Kurdish forces prepare for battle to retake Iraq’s Sinjar

Female Kurdish Peshmerga take part in a training session during German Defence Minister Ursula von der Leyen's visit at a camp in Banslawa in Erbil, north of Baghdad.

Female Kurdish Peshmerga take part in a training session during German Defence Minister Ursula von der Leyen’s visit at a camp in Banslawa in Erbil, north of Baghdad.


Kurdish forces are massing in northwest Iraq for an offensive to retake the town of Sinjar from Islamic State of Iraq and Syria (ISIS) militants who overran it more than a year ago, killing and enslaving thousands of its Yazidi residents and triggering U.S.-led air strikes.

Sinjar is a symbolic and strategic prize sitting astride the main highway linking the cities of Mosul and Raqqa – ISIS’s bastions in Iraq and Syria.

In December 2014, Kurdish forces drove ISIS from north of Sinjar mountain, a craggy strip some 60 kilometers long, but the radical Sunni insurgents maintain control of the southern side where the town is located.

Villagers along a main road to the mountain reported seeing dozens of military transport vehicles packed with Kurdish peshmerga fighters pass in recent days.

Preparations for the offensive have been complicated by rivalry between various Kurdish and Yazidi forces in Sinjar. Peshmerga officials declined to comment on the operation, but a Kurdish security source said it would begin once the weather improved and intelligence-gathering had been completed.

The challenge, he said, would be to defend the town after it is re-captured because the offensive will open up new fronts with the militants, who have declared a medieval-style caliphate spanning parts of Iraq and Syria.

The U.S.-led coalition against Islamic State has carried out 57 air strikes in Sinjar over the past two weeks in support of the peshmerga, apparently coordinated with the planned offensive.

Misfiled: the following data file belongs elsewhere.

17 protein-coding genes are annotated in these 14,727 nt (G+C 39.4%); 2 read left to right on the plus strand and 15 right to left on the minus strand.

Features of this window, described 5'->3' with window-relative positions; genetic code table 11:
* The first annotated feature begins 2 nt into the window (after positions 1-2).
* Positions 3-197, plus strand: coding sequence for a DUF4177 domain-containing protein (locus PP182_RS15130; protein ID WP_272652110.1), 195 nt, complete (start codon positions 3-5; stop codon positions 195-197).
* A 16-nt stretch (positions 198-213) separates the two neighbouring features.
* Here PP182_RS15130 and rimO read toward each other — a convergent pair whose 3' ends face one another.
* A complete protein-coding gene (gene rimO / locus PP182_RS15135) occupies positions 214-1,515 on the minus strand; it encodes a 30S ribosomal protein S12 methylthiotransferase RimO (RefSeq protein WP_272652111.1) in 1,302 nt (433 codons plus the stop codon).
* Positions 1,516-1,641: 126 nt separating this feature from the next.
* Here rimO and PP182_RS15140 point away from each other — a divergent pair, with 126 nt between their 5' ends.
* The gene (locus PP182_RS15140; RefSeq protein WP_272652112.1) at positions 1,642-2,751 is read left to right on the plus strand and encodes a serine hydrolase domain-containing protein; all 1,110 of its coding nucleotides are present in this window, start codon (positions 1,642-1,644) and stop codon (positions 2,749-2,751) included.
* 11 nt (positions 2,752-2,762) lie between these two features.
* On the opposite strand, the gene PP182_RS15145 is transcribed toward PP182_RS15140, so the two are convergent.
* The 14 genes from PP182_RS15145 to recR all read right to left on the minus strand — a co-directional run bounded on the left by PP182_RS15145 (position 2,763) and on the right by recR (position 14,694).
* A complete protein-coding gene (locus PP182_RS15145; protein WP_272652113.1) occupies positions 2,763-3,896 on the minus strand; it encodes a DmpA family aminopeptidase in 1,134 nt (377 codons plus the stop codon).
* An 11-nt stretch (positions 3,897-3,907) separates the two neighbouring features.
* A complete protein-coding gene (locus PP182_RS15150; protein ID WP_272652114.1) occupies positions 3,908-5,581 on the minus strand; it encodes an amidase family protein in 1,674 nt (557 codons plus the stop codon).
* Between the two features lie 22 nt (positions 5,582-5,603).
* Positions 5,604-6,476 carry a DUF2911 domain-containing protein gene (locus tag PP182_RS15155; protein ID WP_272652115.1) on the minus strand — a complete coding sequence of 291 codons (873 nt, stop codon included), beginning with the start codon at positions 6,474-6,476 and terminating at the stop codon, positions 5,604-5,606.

Authorizing the first strikes against the group in Aug. 2014, U.S. President Barack Obama cited a duty to prevent a genocide of Yazidis by Islamic State, which considers them devil-worshippers.

Rivalries

The peshmerga in Sinjar are mainly affiliated with the Kurdistan Democratic Party (KDP), which is accused of seeking to monopolize power by other groups arrayed against ISIS.

Many Yazidis lost faith in the KDP when its forces failed to protect them from ISIS militants who attacked Sinjar in August 2014 and systematically slaughtered, enslaved and raped thousands of them.

A Syrian affiliate of the Kurdistan Workers’ Party (PKK) came to the rescue, evacuating thousands of Yazidis stranded on Sinjar mountain and establishing a permanent base there.

“We have been ready (to attack Sinjar town) for one year, but political struggles prevented it,” said the commander of the PKK’s military wing in Sinjar. “The KDP is working with the Americans and they didn’t allow us to go in.”

The PKK has trained a Yazidi militia in Sinjar, while tribal groups operate independently. Some Yazidis have also joined the peshmerga.

The Sinjar offensive is being personally overseen by KDP leader Massoud Barzani, president of the Kurdistan region. Most Yazidis have been displaced to camps in the Kurdistan region; several thousand remain in ISIS captivity.

Saeed Hassan Saeed, a leader of the PKK-affiliated Yazidi militia, said hundreds of men were heading to Sinjar from the camps to take part in the offensive.

Backed by U.S. air strikes, the peshmerga have regained most of the ground they consider historically Kurdish. Sinjar is part of the disputed territories to which both the Iraqi federal government and regional Kurdish authorities lay claim.

To counter the KDP, some of the other Sinjar factions have sought funds and weapons from Baghdad.


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